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September 24, 2009



Browsing in a foreign drugstore can also be interesting. When I visited London many years ago, large placards in Tube stations advertised something called "J. Collis Browne's Compound." It claimed to be a
valuable remedy" for coughs, colds, bronchitis, diarrhea, and "stomach chills." The placards looked like patent medicine advertisements I had seen in the then-popular reprint of an 1890s Sears catalog. So my parents and I went to a chemist's shop to see what it was.

The shop clerk said J. Collis Browne's was "very good for old-fashioned complaints." A small bottle cost something like 30p, and looked like a Victorian artifact, which it indeed was. The ingredients included opium extract, chloroform, and alcohol-- a popular Victorian-era remedy called "paregoric," and indeed quite effective for coughs and diarrhea. I had no idea what a "stomach chill" was until many years later, when I experienced one during a bout of flu. In the chemist's shop I was also amazed to find "nerve tonics" on sale, along with Kaopectate (the classic Kaolin-Pectin formula) sold in large brown glass bottles.

More recently I made a rather hilarious discovery in a Montreal drugstore. My trip to Quebec was with a friend who then lived in St. Louis; we traveled separately and met up at our hotel in Montreal. When I the door, he informed me that he had brought an uninvited guest, a nasty cold virus. It made him miserable, and as soon as he started to recover I came down with it. (Could this be another reason to travel solo?) So I went to a drugstore in search of some decongestant spray. In the "cold remedy" aisle I noticed a box of "Pholcones" suppositories. The labeling, entirely in French, said they were for a sore throat!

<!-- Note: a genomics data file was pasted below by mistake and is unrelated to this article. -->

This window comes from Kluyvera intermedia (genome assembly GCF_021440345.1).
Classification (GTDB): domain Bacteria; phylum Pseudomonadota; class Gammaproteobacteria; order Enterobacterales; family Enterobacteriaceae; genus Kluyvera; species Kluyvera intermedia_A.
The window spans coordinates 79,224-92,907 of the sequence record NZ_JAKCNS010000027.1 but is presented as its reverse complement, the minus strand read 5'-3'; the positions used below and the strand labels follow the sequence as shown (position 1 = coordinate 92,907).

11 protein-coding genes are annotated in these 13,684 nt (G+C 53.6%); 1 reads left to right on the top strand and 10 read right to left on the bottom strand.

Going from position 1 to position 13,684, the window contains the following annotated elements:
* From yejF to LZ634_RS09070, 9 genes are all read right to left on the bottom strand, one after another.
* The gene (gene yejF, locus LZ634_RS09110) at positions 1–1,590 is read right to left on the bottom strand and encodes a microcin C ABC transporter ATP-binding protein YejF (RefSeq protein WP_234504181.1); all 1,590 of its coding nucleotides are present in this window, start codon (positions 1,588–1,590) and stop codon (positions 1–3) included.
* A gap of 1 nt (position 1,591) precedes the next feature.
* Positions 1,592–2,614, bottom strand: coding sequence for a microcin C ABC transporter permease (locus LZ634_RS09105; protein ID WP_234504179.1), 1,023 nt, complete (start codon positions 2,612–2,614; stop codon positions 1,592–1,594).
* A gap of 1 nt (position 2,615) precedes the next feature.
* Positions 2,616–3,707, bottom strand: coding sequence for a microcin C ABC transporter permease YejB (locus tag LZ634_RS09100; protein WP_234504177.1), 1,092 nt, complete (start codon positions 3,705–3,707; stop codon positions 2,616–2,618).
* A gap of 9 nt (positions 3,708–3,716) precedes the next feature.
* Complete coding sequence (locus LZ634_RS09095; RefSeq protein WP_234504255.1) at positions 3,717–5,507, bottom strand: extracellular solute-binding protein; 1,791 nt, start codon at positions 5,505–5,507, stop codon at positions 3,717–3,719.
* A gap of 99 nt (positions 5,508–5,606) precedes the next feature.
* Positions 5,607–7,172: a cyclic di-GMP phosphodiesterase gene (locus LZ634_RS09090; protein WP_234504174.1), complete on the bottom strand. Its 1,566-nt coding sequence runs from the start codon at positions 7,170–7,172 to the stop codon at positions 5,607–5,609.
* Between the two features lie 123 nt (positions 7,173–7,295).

After I finished cracking up, I concluded that my French probably wasn't as good as I thought it was. So I went to the (bilingual) clerk and asked about it. She said it really was for sore throat and colds, and that it was quite popular in France. No, I didn't have the courage to buy it and treat my cold "a la francaise."

Christine Gilbert

This is so true! I always try to make it into a shop, just to see what they have.


Thanks for the crazy story, Ted.

As I tweeted yesterday, I'm off to Mexico in less than a week and will report back on the food in both the shops and the home I will be staying in, if that part all works out.


I love purchasing products in other countries, I know just enough Spanish, Italian and French to make a fool of myself, but I can usually get my questions answered. One of my favorite things is to look at the different flavored potato chips in different countries, as expected Jamon Jamon is popular in Spain, Saveur Poulet Roti et Thym (roast chicken with thyme) and Spaghetti Bolognese in France, Bife Criollo (Creole beef) in Argentina, Dill Pickle in Montreal, Lime in Mexico, and Roast Lamb in New Zealand.



Flavored potato chips! You've touched on a fave topic of mine. We Americans touring in New Zealand were amazed at the crazy flavors. The ones you mention are all new to me. Jamon jamon. How great is that? It's Ben and Jerry-esque, only savory instead of sweet.

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